On my way to church this morning, I heard a report on NPR about the fiftieth anniversary of the Vatican II document “Nostra Aetate” which was a declaration on the relationship of the Catholic Church with non-Christian religions. The report also reviewed the horrible treatment that the Catholic church had inflicted on other faiths, especially the Jewish people.
I am very grateful to have been born at a time when I do not remember the church being against other people because of their religious beliefs or lack of belief. It saddens and upsets me that not all Catholics have accepted this now fifty-year-old teaching. This gives the impression that Catholics are still condemning others for not being Catholic or Christian, even though most of us do not. Rather, we accept all people of good will as together we strive for greater love and peace in the world.
One of my favorite things about Francis is that he shows this attitude to the world. He regularly meets with people of diverse faith traditions, agnostics, and atheists. He often prays in silence in settings that include people of many traditions so that he does not seem to be pushing Catholic prayer onto others. When he spoke in Washington on his recent trip to the United States, he asked the crowd and television viewers to pray for him or, if prayer was not part of their own belief system, to send positive thoughts.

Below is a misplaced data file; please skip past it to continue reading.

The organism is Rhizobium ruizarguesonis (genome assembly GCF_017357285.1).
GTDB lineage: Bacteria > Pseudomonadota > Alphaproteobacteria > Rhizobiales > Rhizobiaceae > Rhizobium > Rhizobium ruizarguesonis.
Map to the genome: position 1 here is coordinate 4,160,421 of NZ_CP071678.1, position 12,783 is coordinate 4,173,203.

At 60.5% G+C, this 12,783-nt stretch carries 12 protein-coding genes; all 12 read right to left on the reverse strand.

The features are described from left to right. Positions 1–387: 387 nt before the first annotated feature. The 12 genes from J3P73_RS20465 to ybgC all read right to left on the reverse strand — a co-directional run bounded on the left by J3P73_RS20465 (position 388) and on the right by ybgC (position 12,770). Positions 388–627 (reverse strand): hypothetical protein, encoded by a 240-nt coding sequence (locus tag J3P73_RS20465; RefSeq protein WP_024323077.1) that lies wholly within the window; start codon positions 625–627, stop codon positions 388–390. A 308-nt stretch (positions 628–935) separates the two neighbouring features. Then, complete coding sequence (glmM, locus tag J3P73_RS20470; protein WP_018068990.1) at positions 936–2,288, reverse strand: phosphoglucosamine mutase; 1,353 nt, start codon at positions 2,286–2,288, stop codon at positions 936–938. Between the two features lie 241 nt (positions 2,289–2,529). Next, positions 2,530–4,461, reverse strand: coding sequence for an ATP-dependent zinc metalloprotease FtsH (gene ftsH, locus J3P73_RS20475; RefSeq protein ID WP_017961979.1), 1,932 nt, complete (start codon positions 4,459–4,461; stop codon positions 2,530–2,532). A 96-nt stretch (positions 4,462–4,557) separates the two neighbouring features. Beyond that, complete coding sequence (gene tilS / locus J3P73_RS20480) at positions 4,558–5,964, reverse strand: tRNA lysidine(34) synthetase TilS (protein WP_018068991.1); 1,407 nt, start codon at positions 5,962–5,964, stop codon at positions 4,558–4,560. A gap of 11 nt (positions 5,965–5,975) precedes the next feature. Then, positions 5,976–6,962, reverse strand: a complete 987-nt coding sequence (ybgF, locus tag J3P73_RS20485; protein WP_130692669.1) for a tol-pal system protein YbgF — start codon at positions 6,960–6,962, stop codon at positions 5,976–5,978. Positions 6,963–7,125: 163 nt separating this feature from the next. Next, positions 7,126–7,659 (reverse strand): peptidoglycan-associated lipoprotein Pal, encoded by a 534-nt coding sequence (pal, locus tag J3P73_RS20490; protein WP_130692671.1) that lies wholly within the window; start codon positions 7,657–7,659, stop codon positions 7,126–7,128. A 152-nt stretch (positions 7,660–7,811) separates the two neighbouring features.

People around the world recognize Francis as a spiritual leader, not just a Catholic leader, because he does care about every person and, as he terms it, “our common home.” Although he was brought up in the pre-Vatican II church, he fully embraces and lives the council’s messages.
The message is needed now more than ever. There is so much to do to improve the lives of people and the planet. We, all people of good will, need to move forward together.